Think Patented : Leading a Revolution
Think Patented’s employee team has grown considerably during the past 10 years. (Double click photo to enlarge.)
Think Patented press operators Joe Herman (left) and Matt Davis produce work on a six-color, 40˝ Komori Lithrone.
Think Patented pressman Gary Blakeman inspects a proof.
Kodak Digimaster operators Rich Downing (left) and Bill Albert keep the digital department at Think Patented rolling along. Variable data printing is just one aspect
of the firm’s role as a cross-media services provider.
One of the primary elements of any successful revolution is the ability to change how people think. In the case of the printing industry, the revolution afoot is one of survival, of technology and redefining and reinvention. This revolution emanates from the corner office, and it protects those who are brave and humble enough to admit that some time-tested traditions are highly prone to failure tomorrow.
It’s really about keeping one’s feet moving, and that has certainly been the case with Dayton, OH-based Think Patented. The firm had been happily doing business as a sheetfed business—Patented Printing—through the turn of the millennium. The world of commercial printing was changing all around the 80-employee operation and, like most small- to medium-sized firms, it was in danger of following a path to irrelevance, if not obsolescence. But once the paths of two industry veterans crossed in 2005, the crystal ball became less cloudy.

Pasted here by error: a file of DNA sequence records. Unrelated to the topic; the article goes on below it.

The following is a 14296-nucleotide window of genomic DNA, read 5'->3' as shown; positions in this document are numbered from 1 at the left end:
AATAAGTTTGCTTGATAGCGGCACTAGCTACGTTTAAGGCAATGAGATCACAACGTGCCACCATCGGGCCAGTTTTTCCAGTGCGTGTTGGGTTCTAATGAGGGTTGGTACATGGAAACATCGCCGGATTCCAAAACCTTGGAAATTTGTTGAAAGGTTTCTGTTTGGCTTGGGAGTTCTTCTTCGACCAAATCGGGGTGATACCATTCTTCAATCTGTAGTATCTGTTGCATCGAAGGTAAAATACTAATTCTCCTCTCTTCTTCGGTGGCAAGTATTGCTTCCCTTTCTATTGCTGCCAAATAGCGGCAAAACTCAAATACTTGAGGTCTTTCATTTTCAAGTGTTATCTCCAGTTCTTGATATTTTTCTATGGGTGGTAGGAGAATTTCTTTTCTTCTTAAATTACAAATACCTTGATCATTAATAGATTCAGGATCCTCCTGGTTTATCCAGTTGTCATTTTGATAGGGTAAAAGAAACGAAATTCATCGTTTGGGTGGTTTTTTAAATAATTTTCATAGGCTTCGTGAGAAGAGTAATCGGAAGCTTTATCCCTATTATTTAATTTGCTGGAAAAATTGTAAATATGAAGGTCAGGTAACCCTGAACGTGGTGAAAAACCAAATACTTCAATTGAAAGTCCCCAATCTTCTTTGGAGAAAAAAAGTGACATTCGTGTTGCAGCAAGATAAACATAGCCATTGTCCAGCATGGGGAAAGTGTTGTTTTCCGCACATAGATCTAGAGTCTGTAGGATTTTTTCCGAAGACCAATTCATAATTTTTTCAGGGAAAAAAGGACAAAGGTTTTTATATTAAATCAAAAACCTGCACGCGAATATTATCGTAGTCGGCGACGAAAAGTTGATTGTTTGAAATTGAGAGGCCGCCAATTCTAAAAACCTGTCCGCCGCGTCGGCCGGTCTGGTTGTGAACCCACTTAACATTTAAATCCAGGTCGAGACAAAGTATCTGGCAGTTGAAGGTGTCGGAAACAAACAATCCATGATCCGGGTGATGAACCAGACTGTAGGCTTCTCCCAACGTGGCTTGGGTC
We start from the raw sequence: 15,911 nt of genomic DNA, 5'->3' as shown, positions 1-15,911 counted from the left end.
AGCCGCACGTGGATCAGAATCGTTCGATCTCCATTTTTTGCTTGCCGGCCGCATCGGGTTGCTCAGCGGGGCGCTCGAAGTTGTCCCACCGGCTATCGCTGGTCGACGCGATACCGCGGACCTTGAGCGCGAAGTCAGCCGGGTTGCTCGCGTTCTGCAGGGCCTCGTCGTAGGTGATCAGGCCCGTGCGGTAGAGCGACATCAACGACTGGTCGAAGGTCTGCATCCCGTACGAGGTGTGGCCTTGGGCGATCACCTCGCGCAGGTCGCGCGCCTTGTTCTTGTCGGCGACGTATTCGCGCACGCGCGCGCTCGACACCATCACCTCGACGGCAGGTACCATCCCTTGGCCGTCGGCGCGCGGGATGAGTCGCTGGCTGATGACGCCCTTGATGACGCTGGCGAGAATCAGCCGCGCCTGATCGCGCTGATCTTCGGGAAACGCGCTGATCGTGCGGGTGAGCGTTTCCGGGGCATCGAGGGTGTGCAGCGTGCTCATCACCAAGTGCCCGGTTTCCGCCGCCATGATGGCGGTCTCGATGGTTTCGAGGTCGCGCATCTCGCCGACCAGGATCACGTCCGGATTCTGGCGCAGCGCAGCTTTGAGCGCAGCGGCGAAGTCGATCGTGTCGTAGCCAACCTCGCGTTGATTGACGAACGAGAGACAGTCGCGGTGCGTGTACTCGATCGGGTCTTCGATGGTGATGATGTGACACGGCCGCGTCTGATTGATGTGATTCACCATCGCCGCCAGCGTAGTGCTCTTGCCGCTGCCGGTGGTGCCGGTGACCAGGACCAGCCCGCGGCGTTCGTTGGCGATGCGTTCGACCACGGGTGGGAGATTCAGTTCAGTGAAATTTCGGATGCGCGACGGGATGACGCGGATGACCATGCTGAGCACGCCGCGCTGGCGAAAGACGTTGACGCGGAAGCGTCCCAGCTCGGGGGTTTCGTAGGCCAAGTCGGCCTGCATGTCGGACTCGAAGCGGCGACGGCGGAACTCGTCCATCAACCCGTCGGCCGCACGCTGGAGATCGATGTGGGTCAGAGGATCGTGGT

Ken McNerney had joined the company in 2003, having logged 32 years in the graphic arts industry. Niels Winther had been a well-known executive on the supply side of the industry for many years, and aspired to garner a seat in the captain’s chair of a printing company. They met in late 2005 and, by the following March 31, an acquisition deal was in place for the new co-owners that would continue to reshape, and grow, the southwestern Ohio printer.
Wait…printer? Not exactly.
“We always strive to be different, to stay ahead of the curve,” observes Ken McNerney, company CEO. “We don’t believe that print is dying, but solely ink-on-paper companies are dying. When I came on board, we were a commercial printer. Then, we became a graphic communications company, then a solutions provider, then a marketing services provider. I’m not sure we even know what that is, but we became one. Today, we’ve become a cross-media services provider.